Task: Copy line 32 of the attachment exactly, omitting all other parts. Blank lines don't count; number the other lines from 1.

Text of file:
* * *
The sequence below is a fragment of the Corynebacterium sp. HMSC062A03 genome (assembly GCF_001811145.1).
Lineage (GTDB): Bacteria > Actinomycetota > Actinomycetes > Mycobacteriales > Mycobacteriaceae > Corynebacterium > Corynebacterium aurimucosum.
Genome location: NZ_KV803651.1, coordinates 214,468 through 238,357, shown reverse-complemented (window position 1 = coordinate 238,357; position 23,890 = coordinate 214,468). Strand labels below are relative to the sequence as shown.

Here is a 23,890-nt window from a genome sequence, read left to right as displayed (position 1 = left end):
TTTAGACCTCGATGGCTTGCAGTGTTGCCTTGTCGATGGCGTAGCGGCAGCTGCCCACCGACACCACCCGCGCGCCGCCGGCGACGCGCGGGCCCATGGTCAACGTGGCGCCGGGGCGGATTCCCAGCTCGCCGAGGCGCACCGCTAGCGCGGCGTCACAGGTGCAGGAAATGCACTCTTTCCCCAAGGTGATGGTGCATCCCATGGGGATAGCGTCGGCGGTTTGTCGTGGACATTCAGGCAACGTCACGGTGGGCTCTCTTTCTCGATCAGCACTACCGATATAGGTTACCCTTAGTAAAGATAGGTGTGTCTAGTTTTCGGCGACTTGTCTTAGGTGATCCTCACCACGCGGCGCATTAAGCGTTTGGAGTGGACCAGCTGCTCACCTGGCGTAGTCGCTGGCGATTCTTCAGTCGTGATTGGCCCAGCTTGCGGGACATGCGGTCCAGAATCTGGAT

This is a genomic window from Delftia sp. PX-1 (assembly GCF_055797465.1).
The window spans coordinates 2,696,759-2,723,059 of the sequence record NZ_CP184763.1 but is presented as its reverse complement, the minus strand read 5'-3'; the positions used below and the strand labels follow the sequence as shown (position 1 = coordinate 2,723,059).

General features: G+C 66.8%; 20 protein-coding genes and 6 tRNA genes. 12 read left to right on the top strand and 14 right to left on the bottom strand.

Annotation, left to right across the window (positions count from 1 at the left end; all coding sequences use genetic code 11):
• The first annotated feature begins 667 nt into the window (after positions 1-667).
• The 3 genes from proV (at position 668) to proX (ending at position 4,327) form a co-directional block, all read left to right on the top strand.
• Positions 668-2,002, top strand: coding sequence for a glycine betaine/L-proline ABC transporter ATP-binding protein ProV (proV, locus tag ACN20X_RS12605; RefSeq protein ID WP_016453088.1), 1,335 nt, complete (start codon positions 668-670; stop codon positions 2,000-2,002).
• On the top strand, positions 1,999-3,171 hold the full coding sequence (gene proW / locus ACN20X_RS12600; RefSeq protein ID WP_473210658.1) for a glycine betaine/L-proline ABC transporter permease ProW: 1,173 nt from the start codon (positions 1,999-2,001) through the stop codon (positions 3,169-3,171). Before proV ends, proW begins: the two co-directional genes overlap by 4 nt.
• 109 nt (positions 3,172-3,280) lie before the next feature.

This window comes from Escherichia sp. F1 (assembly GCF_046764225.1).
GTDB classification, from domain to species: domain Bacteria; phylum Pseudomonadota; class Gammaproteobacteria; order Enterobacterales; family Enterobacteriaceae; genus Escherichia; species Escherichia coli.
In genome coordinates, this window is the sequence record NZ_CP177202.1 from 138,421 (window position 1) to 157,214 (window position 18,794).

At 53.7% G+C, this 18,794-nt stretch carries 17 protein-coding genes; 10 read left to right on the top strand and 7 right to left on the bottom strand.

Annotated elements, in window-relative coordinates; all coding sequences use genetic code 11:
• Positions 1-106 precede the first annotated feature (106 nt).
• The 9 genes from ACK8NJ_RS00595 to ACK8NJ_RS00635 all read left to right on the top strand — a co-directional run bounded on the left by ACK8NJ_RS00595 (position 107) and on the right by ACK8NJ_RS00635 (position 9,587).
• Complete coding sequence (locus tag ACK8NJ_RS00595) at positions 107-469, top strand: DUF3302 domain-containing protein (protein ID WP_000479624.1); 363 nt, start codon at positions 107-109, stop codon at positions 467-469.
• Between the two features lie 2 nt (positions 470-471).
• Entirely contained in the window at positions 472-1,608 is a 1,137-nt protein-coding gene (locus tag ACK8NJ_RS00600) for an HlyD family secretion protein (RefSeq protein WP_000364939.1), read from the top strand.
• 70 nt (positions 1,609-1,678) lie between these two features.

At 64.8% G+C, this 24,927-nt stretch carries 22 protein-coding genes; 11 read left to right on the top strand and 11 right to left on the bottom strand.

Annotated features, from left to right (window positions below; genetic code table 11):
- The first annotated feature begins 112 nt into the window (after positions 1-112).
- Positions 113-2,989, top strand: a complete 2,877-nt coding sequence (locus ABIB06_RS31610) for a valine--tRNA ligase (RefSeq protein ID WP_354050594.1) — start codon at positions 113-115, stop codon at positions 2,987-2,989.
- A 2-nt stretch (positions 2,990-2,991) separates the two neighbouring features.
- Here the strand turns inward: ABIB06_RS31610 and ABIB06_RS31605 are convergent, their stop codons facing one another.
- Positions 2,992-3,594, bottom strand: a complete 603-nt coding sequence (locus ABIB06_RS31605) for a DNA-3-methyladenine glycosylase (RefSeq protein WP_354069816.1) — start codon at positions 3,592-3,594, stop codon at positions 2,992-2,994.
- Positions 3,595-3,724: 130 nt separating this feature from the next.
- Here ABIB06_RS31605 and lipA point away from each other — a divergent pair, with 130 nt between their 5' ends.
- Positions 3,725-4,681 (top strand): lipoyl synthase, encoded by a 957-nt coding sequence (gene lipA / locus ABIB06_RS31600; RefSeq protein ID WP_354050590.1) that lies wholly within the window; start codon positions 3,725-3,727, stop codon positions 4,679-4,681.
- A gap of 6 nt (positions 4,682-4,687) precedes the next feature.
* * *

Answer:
- Positions 2,992-3,594, bottom strand: a complete 603-nt coding sequence (locus ABIB06_RS31605) for a DNA-3-methyladenine glycosylase (RefSeq protein WP_354069816.1) — start codon at positions 3,592-3,594, stop codon at positions 2,992-2,994.